With the most recent mass shooting, an incomprehensible tragedy, it’s a reminder that those in the helping profession are increasingly faced with trying to navigate a perilous journey while maintaining the safety of themselves and those they are trying to help.
While we tend to think of first responders as police, firefighters, and medical personnel, first responders are also in-home services workers who are on the front lines helping families. Let’s look at the issue of safety through one type of in-home services, Intensive Family Preservation Services (IFPS).
From the beginning, safety has always been the highest priority of IFPS. For over four decades, IFPS has had a stellar safety record. There have been very few deaths of a child during an IFPS intervention despite the fact that IFPS serves high-risk families. There are no known deaths of an IFPS worker during the course of an intervention.
Safety is baked into the model of IFPS. Frequent contact with the family, 24/7 availability of the worker, and very small caseloads serve as a protection for family members and assure a rapid response when a crisis occurs. The worker’s safety is enhanced through a high degree of training and skills, 24/7 back-up, and constant support of a supervisor. And the IFPS workforce share many traits in common with emergency responders such as integrity, communication skills, flexibility and adaptability, dedication, and team player.
In effect, the IFPS model itself contributes to the safety of the family and the IFPS worker. Thus, the best reason for model fidelity is that when it is weakened or abandoned, child deaths are the inevitable result. A tragic example occurred when the child welfare administrators in the state of Illinois thought they could keep families together and still save money by assigning workers high caseloads. Then a child was killed by his mother in 1993 and Illinois completely abandoned any resemblance to family preservation. Within a few years, Illinois had the highest rate of out-of-home placement in the nation. The foster care system was overwhelmed. Child abuse deaths statewide increased and there were also child abuse deaths in foster care. Not until Illinois again embraced preserving families through best practice did the deaths decrease along with a dramatic decrease in out-of-home placements. Safety outcomes also improved.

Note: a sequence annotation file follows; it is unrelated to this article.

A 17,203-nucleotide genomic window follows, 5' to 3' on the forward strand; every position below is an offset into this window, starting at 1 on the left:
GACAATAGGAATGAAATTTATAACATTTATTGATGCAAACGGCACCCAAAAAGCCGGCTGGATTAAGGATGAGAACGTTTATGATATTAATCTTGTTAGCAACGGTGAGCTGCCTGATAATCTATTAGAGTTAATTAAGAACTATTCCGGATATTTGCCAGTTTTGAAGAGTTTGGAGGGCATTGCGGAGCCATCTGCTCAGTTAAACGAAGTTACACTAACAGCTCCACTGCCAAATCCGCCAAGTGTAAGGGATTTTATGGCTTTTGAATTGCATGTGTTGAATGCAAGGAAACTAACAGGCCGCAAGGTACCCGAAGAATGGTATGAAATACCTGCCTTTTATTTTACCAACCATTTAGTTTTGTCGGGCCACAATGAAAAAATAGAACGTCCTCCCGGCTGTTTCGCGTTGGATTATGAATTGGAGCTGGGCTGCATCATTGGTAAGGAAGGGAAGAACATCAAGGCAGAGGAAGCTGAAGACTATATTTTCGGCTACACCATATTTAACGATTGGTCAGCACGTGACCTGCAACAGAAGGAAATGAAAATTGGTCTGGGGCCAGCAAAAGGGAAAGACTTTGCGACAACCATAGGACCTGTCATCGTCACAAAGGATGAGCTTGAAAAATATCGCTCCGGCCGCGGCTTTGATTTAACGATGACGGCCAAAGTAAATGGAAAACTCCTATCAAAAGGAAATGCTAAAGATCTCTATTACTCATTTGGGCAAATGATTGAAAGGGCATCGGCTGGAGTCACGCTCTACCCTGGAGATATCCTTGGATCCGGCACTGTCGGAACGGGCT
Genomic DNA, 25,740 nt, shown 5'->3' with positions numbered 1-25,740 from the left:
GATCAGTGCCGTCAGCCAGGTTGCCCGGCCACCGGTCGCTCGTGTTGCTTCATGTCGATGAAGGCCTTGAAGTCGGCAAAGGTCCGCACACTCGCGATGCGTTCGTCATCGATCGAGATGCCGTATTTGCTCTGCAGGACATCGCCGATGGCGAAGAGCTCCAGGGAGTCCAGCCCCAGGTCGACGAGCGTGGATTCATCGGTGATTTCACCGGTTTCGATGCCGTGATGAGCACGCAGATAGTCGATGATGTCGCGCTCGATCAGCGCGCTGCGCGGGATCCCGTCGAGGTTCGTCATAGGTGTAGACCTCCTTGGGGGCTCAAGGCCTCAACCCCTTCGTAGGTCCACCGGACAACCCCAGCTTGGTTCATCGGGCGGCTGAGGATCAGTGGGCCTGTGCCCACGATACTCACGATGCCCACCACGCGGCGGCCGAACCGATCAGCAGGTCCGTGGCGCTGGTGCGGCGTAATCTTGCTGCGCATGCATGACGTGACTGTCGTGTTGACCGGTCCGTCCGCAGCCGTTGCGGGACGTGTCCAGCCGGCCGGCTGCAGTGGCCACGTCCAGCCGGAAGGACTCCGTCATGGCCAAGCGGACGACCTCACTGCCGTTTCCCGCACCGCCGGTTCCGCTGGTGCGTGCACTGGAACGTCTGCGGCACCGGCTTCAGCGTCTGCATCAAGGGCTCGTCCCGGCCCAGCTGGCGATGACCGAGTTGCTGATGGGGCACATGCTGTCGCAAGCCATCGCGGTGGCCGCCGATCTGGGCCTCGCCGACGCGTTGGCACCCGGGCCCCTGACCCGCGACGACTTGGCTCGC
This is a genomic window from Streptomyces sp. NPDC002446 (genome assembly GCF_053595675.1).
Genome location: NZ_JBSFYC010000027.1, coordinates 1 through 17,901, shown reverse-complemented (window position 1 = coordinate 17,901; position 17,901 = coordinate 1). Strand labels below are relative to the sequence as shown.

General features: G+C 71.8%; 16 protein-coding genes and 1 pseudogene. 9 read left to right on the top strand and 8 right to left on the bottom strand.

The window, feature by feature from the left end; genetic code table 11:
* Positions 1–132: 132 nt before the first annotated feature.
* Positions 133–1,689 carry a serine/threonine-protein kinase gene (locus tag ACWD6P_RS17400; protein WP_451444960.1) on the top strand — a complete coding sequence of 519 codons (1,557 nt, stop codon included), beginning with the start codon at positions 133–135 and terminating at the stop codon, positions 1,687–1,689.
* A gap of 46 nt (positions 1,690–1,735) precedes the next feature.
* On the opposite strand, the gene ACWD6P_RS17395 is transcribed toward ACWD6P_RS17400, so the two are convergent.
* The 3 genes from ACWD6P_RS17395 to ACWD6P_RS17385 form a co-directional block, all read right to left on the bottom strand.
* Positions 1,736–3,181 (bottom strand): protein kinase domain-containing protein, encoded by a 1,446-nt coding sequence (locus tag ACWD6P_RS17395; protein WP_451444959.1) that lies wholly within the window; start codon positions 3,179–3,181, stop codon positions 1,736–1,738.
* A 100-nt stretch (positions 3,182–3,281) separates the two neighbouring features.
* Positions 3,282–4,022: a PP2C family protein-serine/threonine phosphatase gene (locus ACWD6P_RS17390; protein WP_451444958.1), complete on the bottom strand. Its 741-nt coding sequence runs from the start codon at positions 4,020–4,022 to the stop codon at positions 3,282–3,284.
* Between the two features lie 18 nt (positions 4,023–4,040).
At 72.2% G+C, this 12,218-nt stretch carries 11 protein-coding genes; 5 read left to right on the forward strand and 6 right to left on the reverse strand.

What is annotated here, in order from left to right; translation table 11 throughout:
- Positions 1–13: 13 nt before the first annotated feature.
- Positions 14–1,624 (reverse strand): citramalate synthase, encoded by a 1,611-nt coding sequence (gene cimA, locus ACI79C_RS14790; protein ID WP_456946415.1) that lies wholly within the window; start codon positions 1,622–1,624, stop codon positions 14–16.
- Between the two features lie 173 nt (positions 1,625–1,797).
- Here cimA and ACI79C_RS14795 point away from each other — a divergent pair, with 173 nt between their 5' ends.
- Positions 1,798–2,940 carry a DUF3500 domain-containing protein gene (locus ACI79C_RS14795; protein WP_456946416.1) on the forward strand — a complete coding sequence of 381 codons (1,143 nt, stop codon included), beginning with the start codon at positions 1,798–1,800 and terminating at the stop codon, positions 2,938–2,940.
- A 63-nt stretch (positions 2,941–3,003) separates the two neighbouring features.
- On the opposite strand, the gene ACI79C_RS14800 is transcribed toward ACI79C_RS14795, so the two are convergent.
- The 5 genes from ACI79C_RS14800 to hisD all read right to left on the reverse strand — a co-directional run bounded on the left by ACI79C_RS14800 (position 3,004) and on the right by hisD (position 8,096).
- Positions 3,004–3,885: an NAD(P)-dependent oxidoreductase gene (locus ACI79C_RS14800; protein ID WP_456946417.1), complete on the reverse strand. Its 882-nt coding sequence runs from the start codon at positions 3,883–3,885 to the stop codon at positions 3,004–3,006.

Here are some steps that we can all take to increase safety:
1. Be alert and prepared. We need to become more aware of our surroundings and what action to take if safety is threatened. When I’m in public places, I look for exits and places to take shelter if the worst happens. Ask your local emergency responders how to prepare for situations that threaten your safety and the safety of others around you.
2. Train your organization’s staff on safety. Here is one online resource for safety training for in-home services workers and it also includes training on ethics:
3. Advocate for keeping children safely in their homes and not overwhelming the foster care system. Here’s a summary of what happens in foster care panics: https://drive.google.com/file/d/0B291mw_hLAJsMGdWQ2NhYTM2Ulk/view.
4. Advocate to strengthen and expand IFPS programs as a strong safety model of in-home services. For a comparison of the safety record of foster care vs. IFPS visit https://drive.google.com/file/d/0B291mw_hLAJsMGdWQ2NhYTM2Ulk/view
5. Find ways to help your community. You have skills that are needed not only by your agency but also by your community as a whole. The community will benefit and so will you by investing in the well-being of your community.
Posted by Priscilla Martens, NFPN Executive Director